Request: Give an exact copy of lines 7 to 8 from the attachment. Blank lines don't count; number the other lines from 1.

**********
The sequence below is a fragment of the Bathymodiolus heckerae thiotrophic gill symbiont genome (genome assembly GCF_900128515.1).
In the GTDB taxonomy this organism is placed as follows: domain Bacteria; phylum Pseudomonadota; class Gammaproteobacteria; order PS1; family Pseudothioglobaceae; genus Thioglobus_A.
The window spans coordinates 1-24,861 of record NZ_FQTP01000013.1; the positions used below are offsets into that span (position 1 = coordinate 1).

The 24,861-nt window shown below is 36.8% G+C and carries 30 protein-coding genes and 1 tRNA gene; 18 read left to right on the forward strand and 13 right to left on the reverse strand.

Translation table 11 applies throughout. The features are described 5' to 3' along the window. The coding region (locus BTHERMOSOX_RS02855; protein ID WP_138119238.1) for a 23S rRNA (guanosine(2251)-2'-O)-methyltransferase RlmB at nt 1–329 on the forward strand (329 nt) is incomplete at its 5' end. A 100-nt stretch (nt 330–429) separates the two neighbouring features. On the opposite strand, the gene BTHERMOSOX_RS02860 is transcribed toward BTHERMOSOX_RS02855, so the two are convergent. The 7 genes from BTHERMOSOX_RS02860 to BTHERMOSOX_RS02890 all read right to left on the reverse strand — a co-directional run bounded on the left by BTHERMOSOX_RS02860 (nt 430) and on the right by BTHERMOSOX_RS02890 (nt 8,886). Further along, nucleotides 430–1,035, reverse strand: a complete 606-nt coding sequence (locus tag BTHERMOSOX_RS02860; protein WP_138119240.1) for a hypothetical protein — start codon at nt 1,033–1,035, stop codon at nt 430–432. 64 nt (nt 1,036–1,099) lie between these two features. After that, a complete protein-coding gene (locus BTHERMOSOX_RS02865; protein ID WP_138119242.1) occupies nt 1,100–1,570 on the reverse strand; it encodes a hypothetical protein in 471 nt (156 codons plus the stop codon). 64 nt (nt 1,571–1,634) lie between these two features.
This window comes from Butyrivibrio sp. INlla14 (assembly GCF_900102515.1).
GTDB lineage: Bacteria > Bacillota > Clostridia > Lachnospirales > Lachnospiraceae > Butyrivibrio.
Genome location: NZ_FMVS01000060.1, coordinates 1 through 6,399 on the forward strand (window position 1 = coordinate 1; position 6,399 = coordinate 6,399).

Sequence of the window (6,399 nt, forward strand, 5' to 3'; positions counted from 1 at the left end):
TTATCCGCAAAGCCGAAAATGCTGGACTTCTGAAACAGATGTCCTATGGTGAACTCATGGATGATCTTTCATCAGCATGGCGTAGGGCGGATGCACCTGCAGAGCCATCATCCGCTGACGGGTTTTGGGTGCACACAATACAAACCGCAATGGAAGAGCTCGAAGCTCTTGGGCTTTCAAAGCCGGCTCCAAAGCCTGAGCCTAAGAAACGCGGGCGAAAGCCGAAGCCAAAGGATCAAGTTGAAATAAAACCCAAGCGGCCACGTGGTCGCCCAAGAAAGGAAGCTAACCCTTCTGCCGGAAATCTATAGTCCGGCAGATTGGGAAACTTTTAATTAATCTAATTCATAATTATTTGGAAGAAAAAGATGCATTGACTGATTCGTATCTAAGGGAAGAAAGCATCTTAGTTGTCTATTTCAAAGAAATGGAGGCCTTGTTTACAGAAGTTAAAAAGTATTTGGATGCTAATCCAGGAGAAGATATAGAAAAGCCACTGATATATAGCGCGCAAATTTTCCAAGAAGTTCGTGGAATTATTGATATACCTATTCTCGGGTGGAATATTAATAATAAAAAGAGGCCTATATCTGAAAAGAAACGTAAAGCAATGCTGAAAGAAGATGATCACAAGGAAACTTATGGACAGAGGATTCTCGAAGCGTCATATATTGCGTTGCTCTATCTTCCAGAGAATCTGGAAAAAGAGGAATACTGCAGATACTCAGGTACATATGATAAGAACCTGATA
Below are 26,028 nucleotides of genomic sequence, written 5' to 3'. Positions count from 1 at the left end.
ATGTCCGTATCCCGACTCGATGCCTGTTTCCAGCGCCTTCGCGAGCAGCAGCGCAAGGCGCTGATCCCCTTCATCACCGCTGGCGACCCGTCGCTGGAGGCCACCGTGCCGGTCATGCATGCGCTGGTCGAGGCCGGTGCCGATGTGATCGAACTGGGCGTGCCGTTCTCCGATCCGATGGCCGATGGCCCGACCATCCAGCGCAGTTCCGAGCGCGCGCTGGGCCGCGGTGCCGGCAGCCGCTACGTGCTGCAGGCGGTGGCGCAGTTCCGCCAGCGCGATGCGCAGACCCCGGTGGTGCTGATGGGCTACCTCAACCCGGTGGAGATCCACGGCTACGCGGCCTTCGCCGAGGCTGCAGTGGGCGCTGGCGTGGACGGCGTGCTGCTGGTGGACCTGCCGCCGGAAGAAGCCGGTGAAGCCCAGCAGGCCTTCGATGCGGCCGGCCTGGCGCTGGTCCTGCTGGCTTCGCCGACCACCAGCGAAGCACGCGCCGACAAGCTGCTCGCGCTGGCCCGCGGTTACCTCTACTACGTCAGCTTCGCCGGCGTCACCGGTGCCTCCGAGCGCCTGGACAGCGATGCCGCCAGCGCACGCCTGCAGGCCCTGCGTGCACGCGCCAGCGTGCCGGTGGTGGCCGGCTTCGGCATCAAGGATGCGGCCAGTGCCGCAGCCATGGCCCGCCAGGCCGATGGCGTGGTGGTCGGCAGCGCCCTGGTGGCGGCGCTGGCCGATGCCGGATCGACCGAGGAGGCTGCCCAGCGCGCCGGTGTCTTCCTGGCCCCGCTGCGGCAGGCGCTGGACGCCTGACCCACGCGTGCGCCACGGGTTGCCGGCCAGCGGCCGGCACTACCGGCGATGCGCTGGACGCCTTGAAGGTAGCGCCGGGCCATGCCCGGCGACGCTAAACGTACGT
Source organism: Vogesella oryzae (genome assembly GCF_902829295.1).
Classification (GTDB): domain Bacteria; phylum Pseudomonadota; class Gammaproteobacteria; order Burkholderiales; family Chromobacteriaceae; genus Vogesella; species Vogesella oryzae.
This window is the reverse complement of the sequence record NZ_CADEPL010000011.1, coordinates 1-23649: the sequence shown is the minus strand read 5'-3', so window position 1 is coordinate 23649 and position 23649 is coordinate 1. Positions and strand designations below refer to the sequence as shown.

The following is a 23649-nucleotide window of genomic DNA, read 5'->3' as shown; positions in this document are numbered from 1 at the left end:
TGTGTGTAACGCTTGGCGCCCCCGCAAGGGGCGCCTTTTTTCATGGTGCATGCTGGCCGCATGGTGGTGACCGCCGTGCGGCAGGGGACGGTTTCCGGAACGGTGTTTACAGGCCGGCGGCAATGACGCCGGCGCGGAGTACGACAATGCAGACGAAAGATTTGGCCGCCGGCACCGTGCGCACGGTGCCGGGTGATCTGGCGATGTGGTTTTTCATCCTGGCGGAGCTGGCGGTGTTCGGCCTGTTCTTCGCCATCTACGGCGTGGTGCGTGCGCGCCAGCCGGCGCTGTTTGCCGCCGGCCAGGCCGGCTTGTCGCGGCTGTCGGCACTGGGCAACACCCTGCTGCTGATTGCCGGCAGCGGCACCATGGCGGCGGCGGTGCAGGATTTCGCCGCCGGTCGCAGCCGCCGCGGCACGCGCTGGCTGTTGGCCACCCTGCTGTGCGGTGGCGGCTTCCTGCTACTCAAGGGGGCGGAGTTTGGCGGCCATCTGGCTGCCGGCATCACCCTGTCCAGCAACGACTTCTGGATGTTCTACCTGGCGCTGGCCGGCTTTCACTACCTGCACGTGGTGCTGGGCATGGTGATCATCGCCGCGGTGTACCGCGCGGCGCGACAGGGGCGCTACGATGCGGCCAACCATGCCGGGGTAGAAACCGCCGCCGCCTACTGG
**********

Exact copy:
GTDB lineage: Bacteria > Bacillota > Clostridia > Lachnospirales > Lachnospiraceae > Butyrivibrio.
Genome location: NZ_FMVS01000060.1, coordinates 1 through 6,399 on the forward strand (window position 1 = coordinate 1; position 6,399 = coordinate 6,399).